Above: Conference of Engineers at Britannia Bridge 1850 by John Seymour Lucas
We use the internet everyday and many mundane tasks, such as a credit card purchase, depend on it; but have we stopped to think about what the phrase “The Internet” means? For some it is a collection of websites. For others it is a background constant making Facebook, Google, Netflix and countless other applications possible.
In either case, it is easy to find ourselves investing an increasing amount of time into all that the internet makes possible without ever stopping to consider its nature and what our relationship with it should be in light of this.
In this course, we propose that the best starting point to answering the questions of “What the Internet is?” and “How we should think about it?” is not the late 20th century—when a series of technical, mathematical and engineering achievements gave us the internet—but centuries earlier, when the Western Philosophical Tradition began.
What would philosophers like Plato, Aristotle and Augustine or political thinkers like Edmund Burke, Alexis de Tocqueville, and John Stuart Mill make of the Internet as it exists today? Could their enduring insights shed light onto this ubiquitous phenomenon?
Whether your goal is to come up the next unicorn startup, to dig deeper into the question of purpose within your internet-based job, to understand how the Internet shapes our social spheres, or to ponder the Internet’s impact on the arc of human development, the context provided by these thinkers will yield you new understandings and insight into an integral part of our modern lives.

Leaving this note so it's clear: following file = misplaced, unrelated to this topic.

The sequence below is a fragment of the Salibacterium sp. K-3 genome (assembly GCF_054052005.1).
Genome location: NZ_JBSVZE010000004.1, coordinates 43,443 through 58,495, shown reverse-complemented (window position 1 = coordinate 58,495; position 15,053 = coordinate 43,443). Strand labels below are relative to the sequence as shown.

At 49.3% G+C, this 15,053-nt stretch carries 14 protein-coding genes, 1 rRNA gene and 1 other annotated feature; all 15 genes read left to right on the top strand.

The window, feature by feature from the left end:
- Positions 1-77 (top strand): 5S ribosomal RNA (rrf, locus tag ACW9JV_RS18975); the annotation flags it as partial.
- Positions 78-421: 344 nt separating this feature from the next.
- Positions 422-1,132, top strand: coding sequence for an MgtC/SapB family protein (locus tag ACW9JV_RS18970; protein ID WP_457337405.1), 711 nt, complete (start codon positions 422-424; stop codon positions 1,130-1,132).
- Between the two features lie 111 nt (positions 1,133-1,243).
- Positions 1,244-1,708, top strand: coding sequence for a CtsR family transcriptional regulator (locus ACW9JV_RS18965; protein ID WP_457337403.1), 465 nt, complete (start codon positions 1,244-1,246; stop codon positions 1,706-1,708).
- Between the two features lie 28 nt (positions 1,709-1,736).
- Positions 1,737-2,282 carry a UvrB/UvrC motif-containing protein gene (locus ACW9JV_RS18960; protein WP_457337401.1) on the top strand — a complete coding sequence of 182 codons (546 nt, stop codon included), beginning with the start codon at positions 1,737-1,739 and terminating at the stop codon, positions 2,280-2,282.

We meet at 5:30 pm on the following Thursdays of the Spring Semester at our offices, Suite G10, 14 Arrow Street, Cambridge, MA:
February 8th - The Present Age [of Internet Commentary] - Exploring Edmund Burke, Alexis de Tocqueville, and Soren Kierkegaard
In a letter to his friend in 1777, Edmund Burke exalted the prospect that “in a free country, everyone thinks he has a concern in all public matters”. Nearly a century later, Soren Kierkegaard was much more skeptical of a new communicative medium that, by virtue of its proliferation, “eats up all individuality’s relativity and concreteness”. Centered on the enthusiastic and lucid writings of circa-enlightenment writers, we examine the relevance of Burke’s, Tocqueville’s and Kierkegaards comments about the daily press to a “new” sort of present age provided by the Internet.
March 1st - The Internet on Trial: Should we abolish the Internet? Can we? - Exploring St. Thomas Aquinas
March 22nd - Is Censorship Required to Make the Internet Good? - Exploring G.K. Chesterton and Martha Nussbaum
April 5th - Aristotle’s Three Lives Compared on the Internet: Is contemplation possible with the Internet? Is it a facilitator or disruptor of practical wisdom? - Exploring Aristotle
April 19th - The Individual Online: Silence and the Inner Self - Exploring St. Augustine and Plato